Curry County Commissioners voted to have county staff draft a formal proposal to accept a land swap with the Oregon Parks and Recreation Department (OPRD). The deal – discussed at the board’s meeting May 8 – would net the county 30 acres of forested land off of U.S. 101 near Pacific High School in Port Orford – the Port Orford Cedar Forest Property – in exchange for a 90 acre peninsula jutting into Floras Lake.
The county gained the peninsula and roughly 400 acres near the lake when a developer foreclosed on the land and owed the county taxes, according to County Counsel John Huttl.
OPRD would develop a trail system in the area, according to reports on the deal, adding a bonus for the county because those areas are easily accessible from the county’s Boice Cope Park.
“I am in favor of the land swap if the State Parks are serious in their commitment of working towards making a quality trail system in that area,” Curry County Parks Director Josh Hopkins said. “I think it would be hugely beneficial in attracting more of the ecotourism that our county already draws, and might go a long way in providing an economic boost to North County.”
Tim Palmer, a local author, and Kalmiopsis Audubon Society President Ann Vileisis spoke in favor of the deal with Vileisis saying the deal had been discussed during 15 years of wasted time and noting information had been gathered, discussed and lost and then gathered again. She said this “small deal was a big step.”
Palmer warned against selling to corporations as a means to conserve land. He cited an inability for local residents to contact the owner of the land, the difficulty of negotiating a deal with a large and distant corporation and corporate interests outside of conservation as reasons to move forward with the state.
Commission Chair Chris Paasch said he would rather take the time to work with OPRD to improve the deal and possibly have the county find a way to gain McVay Rock State Recreation Site as well. He wanted to add land for the county near the Cape Blanco Airport in an effort to allow larger planes to land there and use an Instrument Landing System. This would allow larger planes to bring supplies and evacuate people during a disaster. He conceded, however, he was a new commissioner and had not been around for the previous years of discussion.
“We have a deal that is crisp,” Commissioner Court Boice said. “We can start a partnership (with the state) and build trust in a relationship. They have been true to their word.”
He said he was ready to accept the deal, and Commissioner Sue Gold concurred saying the county needed to take “baby steps, and this is a good step.”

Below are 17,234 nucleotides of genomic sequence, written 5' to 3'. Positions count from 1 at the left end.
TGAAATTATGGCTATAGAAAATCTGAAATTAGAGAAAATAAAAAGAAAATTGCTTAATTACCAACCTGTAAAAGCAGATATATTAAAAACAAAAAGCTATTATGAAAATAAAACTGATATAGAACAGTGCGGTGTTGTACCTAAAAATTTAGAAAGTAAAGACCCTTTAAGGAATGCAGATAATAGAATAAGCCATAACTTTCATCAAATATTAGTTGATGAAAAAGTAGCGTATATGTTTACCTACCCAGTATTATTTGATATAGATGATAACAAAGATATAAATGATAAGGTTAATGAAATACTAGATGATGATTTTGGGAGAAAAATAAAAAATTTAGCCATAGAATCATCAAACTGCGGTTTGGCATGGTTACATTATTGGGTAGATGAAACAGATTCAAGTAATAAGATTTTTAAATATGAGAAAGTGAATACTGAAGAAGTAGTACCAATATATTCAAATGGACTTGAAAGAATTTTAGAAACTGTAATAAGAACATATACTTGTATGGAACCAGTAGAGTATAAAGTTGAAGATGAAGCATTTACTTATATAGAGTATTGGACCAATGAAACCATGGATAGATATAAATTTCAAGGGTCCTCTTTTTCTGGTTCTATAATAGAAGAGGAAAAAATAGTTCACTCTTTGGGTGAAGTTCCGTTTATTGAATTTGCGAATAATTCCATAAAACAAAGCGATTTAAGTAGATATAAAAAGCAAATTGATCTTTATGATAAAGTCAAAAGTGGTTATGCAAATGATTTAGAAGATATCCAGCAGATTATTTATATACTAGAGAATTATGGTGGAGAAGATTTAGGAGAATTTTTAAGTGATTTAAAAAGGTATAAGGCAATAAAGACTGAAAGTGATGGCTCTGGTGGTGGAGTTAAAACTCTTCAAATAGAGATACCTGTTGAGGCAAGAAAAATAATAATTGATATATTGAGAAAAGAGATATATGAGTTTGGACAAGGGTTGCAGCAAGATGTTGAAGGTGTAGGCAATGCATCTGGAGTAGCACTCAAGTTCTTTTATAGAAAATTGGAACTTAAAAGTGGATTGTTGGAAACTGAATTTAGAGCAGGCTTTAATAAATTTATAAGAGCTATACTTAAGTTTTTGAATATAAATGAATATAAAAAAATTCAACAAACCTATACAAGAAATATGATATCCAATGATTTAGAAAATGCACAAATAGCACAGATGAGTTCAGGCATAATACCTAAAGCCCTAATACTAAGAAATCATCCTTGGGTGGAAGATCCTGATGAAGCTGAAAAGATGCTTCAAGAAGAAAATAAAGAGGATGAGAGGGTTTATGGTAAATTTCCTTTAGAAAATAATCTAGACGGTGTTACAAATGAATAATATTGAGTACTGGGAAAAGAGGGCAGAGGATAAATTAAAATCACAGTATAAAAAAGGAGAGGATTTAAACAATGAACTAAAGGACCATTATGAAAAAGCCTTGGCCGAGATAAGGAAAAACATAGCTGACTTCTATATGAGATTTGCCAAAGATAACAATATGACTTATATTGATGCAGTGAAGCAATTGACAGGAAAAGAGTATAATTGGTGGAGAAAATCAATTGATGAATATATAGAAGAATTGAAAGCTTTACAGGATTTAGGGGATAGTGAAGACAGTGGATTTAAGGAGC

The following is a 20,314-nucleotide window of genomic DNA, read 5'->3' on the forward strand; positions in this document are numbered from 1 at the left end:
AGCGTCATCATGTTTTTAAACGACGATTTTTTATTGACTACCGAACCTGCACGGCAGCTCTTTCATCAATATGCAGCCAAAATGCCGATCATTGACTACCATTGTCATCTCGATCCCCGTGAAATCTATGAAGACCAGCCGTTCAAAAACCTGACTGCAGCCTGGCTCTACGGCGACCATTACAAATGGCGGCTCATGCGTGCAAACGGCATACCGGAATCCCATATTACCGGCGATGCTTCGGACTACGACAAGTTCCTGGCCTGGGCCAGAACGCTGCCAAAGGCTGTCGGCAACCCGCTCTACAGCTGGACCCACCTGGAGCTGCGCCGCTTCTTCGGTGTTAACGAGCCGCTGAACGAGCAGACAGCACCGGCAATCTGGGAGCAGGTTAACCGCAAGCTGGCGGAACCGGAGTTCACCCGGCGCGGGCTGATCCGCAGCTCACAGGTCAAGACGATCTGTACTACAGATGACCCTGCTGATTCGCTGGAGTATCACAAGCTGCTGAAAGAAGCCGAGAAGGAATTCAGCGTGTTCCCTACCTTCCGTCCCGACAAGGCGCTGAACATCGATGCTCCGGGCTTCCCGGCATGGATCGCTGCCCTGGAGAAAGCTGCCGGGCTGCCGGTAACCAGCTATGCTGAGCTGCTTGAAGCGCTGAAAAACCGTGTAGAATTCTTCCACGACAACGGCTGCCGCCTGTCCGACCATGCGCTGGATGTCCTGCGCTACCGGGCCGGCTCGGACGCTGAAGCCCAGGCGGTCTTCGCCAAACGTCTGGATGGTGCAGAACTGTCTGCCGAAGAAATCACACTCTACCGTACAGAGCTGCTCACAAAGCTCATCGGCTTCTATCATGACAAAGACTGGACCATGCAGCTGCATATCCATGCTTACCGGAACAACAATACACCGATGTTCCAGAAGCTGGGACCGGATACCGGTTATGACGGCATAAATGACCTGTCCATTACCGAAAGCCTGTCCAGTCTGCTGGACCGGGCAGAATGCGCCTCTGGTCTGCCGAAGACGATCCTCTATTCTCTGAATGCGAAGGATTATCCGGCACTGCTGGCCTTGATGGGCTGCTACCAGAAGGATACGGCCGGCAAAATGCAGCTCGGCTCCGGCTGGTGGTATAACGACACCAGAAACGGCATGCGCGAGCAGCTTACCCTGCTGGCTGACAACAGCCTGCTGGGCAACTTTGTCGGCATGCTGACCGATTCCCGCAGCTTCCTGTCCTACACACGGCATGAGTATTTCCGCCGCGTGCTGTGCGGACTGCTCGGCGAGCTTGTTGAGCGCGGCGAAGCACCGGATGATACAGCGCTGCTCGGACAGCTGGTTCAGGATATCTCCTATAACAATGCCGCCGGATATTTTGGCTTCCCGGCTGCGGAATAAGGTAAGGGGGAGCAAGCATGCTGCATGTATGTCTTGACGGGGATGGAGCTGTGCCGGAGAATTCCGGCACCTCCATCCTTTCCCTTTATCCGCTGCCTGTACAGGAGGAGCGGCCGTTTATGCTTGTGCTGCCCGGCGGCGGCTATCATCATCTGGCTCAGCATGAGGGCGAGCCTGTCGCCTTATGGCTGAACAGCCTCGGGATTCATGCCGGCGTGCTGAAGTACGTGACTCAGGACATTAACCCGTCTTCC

OPRD Associate Director Chris Havel said the state was ready to move forward, and if the county wanted to work on more deals — including one for McVay Rock — the board could work with OPRD to include those deals in its comprehensive plan.
OPRD would help county staff prepare the formal plan for the current swap, according to Havel. He said McVay Rock would be more difficult for the state to trade because of rules regarding land along the shore, but added the state and county could work through those issues and find a way.
The board voted to have the proposal ready for a vote at its next meeting, with Paasch dissenting.
Other BOC news
Commissioners voted to create a wolf depredation advisory council after Paasch cited a probable wolf kill near Langlois earlier this year and his and a neighbors’ loss of livestock to predation. He said the county could not afford another predator in its boundaries and warned predators were already a serious problem affecting the county’s deer and elk populations.
Boice said the board should be proactive and warned wolves are coming. He said he was frustrated by the lack of concern locally over the damage caused by the invasion of this species.
According to documents, the wolf advisory committee is to provide advice and guidance to the Board of County Commissioners on issues related to wolves, including the interaction of wolves and livestock operations.
Proclaim May Children’s Education Awareness Month
Commissioners declared May Children’s Education Awareness Month after a presentation by students from the Brookings Harbor Christian School requested the board do so.
Head Start remodel
Commissioners approved a contract for remodeling and improvements at the Head Start facility in Brookings with Adroit Construction Company. Documents state the negotiations did not change the scope of the project.
The awarding of the contract was continued from an earlier meeting because the original low bid — by Adroit — exceeded the grant budget for the work.
County staff negotiated a contract within the budget by reducing contract costs of $1,179,880 by $128,139. The approved contract cannot exceed $1,051,741.
Reach Boyd C. Allen at email@example.com